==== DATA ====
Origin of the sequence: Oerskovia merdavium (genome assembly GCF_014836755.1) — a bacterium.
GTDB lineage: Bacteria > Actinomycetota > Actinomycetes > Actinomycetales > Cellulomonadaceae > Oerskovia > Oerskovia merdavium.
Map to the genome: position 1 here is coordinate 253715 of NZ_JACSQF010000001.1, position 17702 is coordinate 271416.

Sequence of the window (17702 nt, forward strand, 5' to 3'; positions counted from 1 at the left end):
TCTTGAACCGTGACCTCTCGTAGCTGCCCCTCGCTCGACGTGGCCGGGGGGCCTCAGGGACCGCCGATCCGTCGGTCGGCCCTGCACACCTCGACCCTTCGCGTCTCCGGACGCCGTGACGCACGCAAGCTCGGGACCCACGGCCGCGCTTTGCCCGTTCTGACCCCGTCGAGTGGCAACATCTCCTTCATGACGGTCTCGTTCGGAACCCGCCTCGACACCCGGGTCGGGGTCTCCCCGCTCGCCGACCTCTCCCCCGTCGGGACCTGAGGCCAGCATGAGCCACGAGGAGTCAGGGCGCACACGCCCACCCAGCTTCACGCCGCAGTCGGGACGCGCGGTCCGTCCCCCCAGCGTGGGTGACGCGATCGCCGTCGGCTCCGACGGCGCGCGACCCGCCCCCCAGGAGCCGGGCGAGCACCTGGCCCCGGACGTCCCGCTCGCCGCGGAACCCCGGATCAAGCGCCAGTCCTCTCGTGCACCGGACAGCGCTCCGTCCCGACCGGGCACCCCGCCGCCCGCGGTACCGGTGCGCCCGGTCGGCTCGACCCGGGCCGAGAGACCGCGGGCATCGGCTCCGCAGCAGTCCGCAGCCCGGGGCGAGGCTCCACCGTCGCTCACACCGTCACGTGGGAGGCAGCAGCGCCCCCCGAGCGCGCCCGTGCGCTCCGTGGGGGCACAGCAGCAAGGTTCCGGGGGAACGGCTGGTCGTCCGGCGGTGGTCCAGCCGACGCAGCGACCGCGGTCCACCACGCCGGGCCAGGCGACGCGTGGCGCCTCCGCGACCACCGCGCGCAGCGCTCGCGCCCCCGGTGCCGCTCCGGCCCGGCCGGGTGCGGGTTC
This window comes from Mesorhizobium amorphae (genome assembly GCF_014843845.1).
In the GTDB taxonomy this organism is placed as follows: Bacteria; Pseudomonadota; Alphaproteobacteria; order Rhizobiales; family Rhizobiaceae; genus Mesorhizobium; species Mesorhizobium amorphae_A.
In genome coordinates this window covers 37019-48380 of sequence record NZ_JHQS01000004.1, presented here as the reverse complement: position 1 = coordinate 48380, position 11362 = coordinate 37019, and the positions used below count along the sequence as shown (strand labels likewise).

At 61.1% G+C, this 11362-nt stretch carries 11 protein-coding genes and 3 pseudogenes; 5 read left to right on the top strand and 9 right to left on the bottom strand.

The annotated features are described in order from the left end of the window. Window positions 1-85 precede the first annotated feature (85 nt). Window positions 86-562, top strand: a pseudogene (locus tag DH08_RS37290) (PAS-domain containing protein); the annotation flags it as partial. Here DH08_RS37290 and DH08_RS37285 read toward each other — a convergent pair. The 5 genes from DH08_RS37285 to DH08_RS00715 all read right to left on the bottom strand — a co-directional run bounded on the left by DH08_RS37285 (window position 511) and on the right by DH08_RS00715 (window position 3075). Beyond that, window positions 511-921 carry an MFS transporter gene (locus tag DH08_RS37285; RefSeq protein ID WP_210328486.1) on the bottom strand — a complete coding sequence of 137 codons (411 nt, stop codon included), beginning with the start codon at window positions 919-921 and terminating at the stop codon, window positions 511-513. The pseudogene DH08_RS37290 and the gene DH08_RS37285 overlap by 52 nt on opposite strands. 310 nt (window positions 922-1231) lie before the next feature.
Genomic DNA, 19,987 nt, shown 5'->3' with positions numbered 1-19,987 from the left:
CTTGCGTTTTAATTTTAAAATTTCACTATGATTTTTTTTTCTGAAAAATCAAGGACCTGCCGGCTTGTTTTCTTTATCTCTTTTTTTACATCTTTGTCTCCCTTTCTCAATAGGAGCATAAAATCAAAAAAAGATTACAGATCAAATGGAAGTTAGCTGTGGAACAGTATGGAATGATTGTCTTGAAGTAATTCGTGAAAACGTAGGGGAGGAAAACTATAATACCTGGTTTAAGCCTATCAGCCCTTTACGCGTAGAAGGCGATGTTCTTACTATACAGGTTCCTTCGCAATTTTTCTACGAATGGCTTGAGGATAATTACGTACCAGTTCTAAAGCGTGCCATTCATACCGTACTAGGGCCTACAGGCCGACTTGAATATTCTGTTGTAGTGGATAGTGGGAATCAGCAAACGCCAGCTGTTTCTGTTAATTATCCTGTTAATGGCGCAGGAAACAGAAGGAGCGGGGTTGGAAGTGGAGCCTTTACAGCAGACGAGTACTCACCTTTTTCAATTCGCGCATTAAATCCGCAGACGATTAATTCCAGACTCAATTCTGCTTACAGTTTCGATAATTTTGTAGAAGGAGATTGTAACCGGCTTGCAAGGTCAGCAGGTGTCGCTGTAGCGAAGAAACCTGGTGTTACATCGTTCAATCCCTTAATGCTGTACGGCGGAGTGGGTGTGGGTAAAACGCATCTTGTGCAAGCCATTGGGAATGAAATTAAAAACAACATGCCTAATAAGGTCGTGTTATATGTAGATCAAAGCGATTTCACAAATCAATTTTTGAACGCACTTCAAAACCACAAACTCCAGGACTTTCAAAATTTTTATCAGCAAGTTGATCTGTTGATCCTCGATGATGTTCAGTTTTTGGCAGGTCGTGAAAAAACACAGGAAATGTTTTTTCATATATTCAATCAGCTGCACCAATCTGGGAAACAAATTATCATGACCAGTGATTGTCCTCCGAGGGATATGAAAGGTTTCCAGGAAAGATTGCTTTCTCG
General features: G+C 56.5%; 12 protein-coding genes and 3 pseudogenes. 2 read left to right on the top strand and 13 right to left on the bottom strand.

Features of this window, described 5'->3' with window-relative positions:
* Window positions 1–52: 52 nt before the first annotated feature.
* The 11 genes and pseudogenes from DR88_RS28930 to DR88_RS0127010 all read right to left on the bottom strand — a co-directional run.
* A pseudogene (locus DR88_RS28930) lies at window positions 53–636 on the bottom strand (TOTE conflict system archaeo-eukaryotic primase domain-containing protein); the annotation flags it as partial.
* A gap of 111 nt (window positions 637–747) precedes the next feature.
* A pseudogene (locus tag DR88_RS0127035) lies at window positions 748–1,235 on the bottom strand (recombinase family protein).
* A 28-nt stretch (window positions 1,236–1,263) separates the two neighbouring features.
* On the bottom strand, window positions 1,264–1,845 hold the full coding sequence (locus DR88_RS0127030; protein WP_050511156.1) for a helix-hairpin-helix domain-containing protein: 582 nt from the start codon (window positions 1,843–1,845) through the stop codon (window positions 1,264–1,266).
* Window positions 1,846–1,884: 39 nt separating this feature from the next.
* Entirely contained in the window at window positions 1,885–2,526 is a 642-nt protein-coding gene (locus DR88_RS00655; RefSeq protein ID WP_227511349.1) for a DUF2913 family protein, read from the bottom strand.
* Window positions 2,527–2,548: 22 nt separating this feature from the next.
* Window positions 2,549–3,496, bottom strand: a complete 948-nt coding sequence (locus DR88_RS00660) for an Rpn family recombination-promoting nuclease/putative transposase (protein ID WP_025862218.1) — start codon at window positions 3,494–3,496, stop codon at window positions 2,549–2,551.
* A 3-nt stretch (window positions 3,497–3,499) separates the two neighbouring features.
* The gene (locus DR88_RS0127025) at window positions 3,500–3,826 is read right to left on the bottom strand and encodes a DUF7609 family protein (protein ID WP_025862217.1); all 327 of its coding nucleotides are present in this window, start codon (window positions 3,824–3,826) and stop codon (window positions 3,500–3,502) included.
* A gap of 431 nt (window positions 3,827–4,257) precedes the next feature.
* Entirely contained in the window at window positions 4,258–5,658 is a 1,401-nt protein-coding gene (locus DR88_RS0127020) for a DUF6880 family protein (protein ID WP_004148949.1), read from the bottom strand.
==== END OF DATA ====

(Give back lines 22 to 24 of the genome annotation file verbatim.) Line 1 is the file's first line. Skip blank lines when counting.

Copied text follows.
* Window positions 1,846–1,884: 39 nt separating this feature from the next.
* Entirely contained in the window at window positions 1,885–2,526 is a 642-nt protein-coding gene (locus DR88_RS00655; RefSeq protein ID WP_227511349.1) for a DUF2913 family protein, read from the bottom strand.
* Window positions 2,527–2,548: 22 nt separating this feature from the next.